This concretizing of God in reality unfolds according to a metaphysical process involving a few “ultimate categories,” which Whitehead calls the one, the many, and creativity. As he puts it, “It lies in the nature of things that the many enter into complex unity.” That is, “The ultimate metaphysical principle is the advance from disjunction to conjunction”—a movement from multiplicity to complex, integrated unity—and this advance occurs through creative novelty. Through a fundamental push towards increasing newness, many parts combine to form greater wholes. “The many become one, and are increased by one.”

The product of this universal process is God, who develops towards his full realization guided by an internal “prehension” of reality, a generic sense of subjectivity that deepens towards full consciousness. Events succeed one another, their course being dictated by this deep prehensive “appetite,” “thirst,” or “urge,” whereby God gradually emerges into more integrated, novel unities.

According to Whitehead, each temporal moment comes together to form the full totality of experience, which is ultimately retained in the consequent God everlastingly. God is the sum of all experience, preserved forever. Whitehead writes:

The image—and it is but an image—the image under which this operative growth of God’s nature is best conceived, is that of a tender care that nothing be lost. …He saves the world as it passes into the immediacy of his own life. …The consequent nature of God is the fluent world become ‘everlasting’ by its objective immortality in God.

In this way, the continual change of evolution combines into a stable persistent unity. The creative advance of the many towards the one culminates in the realization of God. “Creation achieves the reconciliation of permanence and flux when it has reached its final term which is everlastingness—the Apotheosis of the World.”

Though, such a “final term” may not be so final, at least in terms of reaching some resting equilibrium. Reality is fundamentally dynamic and processual; creativity is truly essential to the nature of both God and world. In the “Apotheosis of the World,” then, “Neither God, nor the World, reaches static completion. Both are in the grip of the ultimate metaphysical ground, the creative advance into novelty. Either of them, God and the World, is the instrument of novelty for the other.” By means of this, the World becomes God, and God becomes World.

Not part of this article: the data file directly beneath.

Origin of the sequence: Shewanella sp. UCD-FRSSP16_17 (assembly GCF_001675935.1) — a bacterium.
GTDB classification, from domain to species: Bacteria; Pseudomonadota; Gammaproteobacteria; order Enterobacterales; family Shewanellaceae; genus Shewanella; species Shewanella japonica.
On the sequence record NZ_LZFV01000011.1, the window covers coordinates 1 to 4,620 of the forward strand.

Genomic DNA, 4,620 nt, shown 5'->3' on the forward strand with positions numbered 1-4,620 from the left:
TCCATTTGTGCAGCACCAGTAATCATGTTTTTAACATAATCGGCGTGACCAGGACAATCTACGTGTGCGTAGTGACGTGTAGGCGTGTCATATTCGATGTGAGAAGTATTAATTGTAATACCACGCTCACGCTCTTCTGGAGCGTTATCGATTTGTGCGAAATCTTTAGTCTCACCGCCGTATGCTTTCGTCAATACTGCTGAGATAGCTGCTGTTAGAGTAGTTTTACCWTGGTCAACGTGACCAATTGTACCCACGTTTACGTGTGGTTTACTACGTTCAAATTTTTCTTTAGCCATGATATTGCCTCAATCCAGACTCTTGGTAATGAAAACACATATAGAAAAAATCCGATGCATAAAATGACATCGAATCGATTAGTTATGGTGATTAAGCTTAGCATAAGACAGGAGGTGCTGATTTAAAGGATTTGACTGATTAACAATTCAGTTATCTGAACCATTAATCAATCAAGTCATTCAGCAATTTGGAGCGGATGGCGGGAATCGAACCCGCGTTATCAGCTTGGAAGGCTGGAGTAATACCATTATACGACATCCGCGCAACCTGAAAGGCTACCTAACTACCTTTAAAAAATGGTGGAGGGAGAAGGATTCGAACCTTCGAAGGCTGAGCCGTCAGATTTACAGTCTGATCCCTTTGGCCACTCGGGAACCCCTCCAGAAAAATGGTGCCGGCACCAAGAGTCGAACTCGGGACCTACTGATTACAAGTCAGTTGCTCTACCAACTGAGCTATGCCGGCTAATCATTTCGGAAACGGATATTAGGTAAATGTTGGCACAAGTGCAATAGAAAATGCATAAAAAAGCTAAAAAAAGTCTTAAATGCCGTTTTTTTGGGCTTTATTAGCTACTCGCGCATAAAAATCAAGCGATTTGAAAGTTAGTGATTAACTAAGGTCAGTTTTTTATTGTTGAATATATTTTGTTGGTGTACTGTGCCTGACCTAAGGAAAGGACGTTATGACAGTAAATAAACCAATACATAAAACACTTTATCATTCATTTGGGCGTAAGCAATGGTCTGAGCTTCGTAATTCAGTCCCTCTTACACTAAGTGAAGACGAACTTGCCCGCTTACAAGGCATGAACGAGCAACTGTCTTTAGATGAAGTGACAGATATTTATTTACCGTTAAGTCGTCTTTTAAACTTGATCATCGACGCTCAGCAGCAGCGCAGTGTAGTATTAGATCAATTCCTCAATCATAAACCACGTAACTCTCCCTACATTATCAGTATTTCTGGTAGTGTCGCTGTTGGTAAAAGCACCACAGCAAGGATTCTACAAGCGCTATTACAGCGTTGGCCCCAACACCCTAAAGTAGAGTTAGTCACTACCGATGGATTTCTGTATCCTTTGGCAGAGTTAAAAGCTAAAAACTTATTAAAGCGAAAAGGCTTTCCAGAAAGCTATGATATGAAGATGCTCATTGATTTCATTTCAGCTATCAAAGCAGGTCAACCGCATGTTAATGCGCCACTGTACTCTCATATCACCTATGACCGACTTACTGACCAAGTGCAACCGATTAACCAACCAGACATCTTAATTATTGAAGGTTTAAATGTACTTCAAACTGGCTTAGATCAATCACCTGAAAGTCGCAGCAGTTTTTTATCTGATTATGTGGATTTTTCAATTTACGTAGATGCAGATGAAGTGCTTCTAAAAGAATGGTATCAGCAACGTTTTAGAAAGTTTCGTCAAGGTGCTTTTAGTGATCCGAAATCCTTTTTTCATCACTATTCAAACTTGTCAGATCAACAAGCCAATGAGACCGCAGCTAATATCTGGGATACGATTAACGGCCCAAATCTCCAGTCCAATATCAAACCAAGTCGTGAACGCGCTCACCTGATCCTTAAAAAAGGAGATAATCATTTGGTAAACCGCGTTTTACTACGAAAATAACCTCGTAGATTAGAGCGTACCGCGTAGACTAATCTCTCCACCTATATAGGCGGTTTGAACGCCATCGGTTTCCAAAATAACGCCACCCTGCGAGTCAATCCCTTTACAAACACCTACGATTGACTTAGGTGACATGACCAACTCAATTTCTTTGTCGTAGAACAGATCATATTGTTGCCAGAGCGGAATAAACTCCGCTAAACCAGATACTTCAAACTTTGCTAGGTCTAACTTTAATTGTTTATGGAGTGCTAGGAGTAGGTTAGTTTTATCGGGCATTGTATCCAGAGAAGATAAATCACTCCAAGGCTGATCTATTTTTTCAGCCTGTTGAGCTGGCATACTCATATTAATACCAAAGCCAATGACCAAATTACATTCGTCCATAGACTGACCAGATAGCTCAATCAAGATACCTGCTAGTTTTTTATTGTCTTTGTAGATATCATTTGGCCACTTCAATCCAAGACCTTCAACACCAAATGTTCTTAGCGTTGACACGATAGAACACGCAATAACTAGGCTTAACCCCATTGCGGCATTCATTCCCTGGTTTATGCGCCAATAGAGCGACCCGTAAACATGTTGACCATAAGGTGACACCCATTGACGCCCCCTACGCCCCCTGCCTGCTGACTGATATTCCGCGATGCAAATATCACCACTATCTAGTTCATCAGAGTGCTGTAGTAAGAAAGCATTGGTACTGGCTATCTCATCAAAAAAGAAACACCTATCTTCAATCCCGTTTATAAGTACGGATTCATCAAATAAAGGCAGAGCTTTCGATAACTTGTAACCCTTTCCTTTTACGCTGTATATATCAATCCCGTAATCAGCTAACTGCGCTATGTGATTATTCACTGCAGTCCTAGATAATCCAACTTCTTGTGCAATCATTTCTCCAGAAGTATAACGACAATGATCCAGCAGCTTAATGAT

“Stardust Gazing Back” by Rob Rey

The connections with Emergentism are clear and powerful. Whitehead provides a robust metaphysics for considering the complexification process as the “creative advance of novelty” motivated by an intrinsic divine urge towards Self-realization. In this Self-realization process, the Universe becomes apotheosed—rendered God—as it emerges to full consciousness from unconscious potentiality.

Another thinker often classed among the process theologians is the great Pierre Teilhard de Chardin, a French paleontologist, teacher, scientist, and Jesuit priest writing in the early to mid-20th century. As a theologian, de Chardin brought his extensive knowledge of geology, biology, anatomy, and evolutionary history to bear on reframing religion in processual terms. In amazingly prescient ways, he anticipated many of the insights of complexity science and consciousness studies that we have already encountered, tying these directly to a new conception of human spirituality.

De Chardin parted with the evolutionary scientists of his day who claimed to see no trajectory or direction to the evolutionary process. For de Chardin, the fossil record provided clear evidence, across species, that evolution clearly favored one thing at least: the emergence and development of nervous systems/brains. While it may be fashionable among scientists, even today, to see only meandering change,